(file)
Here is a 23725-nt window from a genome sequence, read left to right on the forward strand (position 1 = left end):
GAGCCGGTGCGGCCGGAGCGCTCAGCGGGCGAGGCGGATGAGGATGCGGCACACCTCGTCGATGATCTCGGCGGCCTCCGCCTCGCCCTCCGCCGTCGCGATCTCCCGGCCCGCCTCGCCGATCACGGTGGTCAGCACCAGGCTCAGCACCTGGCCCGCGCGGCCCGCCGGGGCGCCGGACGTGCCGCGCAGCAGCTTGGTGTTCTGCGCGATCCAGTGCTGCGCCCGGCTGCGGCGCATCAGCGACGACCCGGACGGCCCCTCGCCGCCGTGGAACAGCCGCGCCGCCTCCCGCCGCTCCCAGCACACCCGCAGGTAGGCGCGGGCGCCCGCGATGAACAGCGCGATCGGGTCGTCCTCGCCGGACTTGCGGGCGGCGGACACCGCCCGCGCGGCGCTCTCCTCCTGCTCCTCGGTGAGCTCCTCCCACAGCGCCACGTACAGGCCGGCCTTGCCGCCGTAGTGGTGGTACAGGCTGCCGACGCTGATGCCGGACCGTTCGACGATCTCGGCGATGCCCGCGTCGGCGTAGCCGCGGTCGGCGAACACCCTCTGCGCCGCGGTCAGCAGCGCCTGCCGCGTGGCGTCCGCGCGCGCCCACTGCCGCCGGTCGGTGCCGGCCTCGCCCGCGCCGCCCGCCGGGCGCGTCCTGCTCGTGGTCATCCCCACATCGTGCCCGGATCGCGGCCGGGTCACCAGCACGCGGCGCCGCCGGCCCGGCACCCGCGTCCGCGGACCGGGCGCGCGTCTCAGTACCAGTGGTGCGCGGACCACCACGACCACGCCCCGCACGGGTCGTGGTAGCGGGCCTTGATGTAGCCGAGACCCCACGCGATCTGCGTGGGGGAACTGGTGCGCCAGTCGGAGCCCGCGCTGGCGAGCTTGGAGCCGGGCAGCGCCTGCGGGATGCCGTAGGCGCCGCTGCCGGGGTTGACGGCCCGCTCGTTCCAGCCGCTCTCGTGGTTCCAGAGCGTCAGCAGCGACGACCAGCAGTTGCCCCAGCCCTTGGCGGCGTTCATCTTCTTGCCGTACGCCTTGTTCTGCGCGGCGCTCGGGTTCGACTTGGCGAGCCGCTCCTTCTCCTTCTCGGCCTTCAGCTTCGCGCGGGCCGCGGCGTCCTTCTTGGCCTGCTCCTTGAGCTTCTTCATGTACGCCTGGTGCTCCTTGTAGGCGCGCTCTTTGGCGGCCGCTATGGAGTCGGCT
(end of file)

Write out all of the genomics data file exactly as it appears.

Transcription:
Here is a 23725-nt window from a genome sequence, read left to right on the forward strand (position 1 = left end):
GAGCCGGTGCGGCCGGAGCGCTCAGCGGGCGAGGCGGATGAGGATGCGGCACACCTCGTCGATGATCTCGGCGGCCTCCGCCTCGCCCTCCGCCGTCGCGATCTCCCGGCCCGCCTCGCCGATCACGGTGGTCAGCACCAGGCTCAGCACCTGGCCCGCGCGGCCCGCCGGGGCGCCGGACGTGCCGCGCAGCAGCTTGGTGTTCTGCGCGATCCAGTGCTGCGCCCGGCTGCGGCGCATCAGCGACGACCCGGACGGCCCCTCGCCGCCGTGGAACAGCCGCGCCGCCTCCCGCCGCTCCCAGCACACCCGCAGGTAGGCGCGGGCGCCCGCGATGAACAGCGCGATCGGGTCGTCCTCGCCGGACTTGCGGGCGGCGGACACCGCCCGCGCGGCGCTCTCCTCCTGCTCCTCGGTGAGCTCCTCCCACAGCGCCACGTACAGGCCGGCCTTGCCGCCGTAGTGGTGGTACAGGCTGCCGACGCTGATGCCGGACCGTTCGACGATCTCGGCGATGCCCGCGTCGGCGTAGCCGCGGTCGGCGAACACCCTCTGCGCCGCGGTCAGCAGCGCCTGCCGCGTGGCGTCCGCGCGCGCCCACTGCCGCCGGTCGGTGCCGGCCTCGCCCGCGCCGCCCGCCGGGCGCGTCCTGCTCGTGGTCATCCCCACATCGTGCCCGGATCGCGGCCGGGTCACCAGCACGCGGCGCCGCCGGCCCGGCACCCGCGTCCGCGGACCGGGCGCGCGTCTCAGTACCAGTGGTGCGCGGACCACCACGACCACGCCCCGCACGGGTCGTGGTAGCGGGCCTTGATGTAGCCGAGACCCCACGCGATCTGCGTGGGGGAACTGGTGCGCCAGTCGGAGCCCGCGCTGGCGAGCTTGGAGCCGGGCAGCGCCTGCGGGATGCCGTAGGCGCCGCTGCCGGGGTTGACGGCCCGCTCGTTCCAGCCGCTCTCGTGGTTCCAGAGCGTCAGCAGCGACGACCAGCAGTTGCCCCAGCCCTTGGCGGCGTTCATCTTCTTGCCGTACGCCTTGTTCTGCGCGGCGCTCGGGTTCGACTTGGCGAGCCGCTCCTTCTCCTTCTCGGCCTTCAGCTTCGCGCGGGCCGCGGCGTCCTTCTTGGCCTGCTCCTTGAGCTTCTTCATGTACGCCTGGTGCTCCTTGTAGGCGCGCTCTTTGGCGGCCGCTATGGAGTCGGCT